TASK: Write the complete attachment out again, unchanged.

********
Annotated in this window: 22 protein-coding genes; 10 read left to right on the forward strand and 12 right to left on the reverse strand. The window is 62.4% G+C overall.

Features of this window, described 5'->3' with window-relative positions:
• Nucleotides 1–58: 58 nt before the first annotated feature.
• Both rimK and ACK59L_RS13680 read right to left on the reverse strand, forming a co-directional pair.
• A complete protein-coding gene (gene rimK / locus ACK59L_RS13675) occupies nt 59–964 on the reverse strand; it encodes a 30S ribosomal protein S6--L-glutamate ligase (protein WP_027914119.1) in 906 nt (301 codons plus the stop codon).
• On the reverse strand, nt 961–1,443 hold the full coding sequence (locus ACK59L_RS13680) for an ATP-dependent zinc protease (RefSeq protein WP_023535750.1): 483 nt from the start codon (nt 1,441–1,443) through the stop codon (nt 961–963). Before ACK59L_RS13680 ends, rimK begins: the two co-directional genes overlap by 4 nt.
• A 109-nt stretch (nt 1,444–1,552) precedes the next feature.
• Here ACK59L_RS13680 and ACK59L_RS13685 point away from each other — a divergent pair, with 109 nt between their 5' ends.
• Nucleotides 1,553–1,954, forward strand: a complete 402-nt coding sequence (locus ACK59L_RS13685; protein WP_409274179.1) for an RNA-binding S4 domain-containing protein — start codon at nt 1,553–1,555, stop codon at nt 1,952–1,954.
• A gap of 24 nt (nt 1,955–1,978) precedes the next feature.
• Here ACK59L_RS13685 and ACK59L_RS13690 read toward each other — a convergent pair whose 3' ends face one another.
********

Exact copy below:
Annotated in this window: 22 protein-coding genes; 10 read left to right on the forward strand and 12 right to left on the reverse strand. The window is 62.4% G+C overall.

Features of this window, described 5'->3' with window-relative positions:
• Nucleotides 1–58: 58 nt before the first annotated feature.
• Both rimK and ACK59L_RS13680 read right to left on the reverse strand, forming a co-directional pair.
• A complete protein-coding gene (gene rimK / locus ACK59L_RS13675) occupies nt 59–964 on the reverse strand; it encodes a 30S ribosomal protein S6--L-glutamate ligase (protein WP_027914119.1) in 906 nt (301 codons plus the stop codon).
• On the reverse strand, nt 961–1,443 hold the full coding sequence (locus ACK59L_RS13680) for an ATP-dependent zinc protease (RefSeq protein WP_023535750.1): 483 nt from the start codon (nt 1,441–1,443) through the stop codon (nt 961–963). Before ACK59L_RS13680 ends, rimK begins: the two co-directional genes overlap by 4 nt.
• A 109-nt stretch (nt 1,444–1,552) precedes the next feature.
• Here ACK59L_RS13680 and ACK59L_RS13685 point away from each other — a divergent pair, with 109 nt between their 5' ends.
• Nucleotides 1,553–1,954, forward strand: a complete 402-nt coding sequence (locus ACK59L_RS13685; protein WP_409274179.1) for an RNA-binding S4 domain-containing protein — start codon at nt 1,553–1,555, stop codon at nt 1,952–1,954.
• A gap of 24 nt (nt 1,955–1,978) precedes the next feature.
• Here ACK59L_RS13685 and ACK59L_RS13690 read toward each other — a convergent pair whose 3' ends face one another.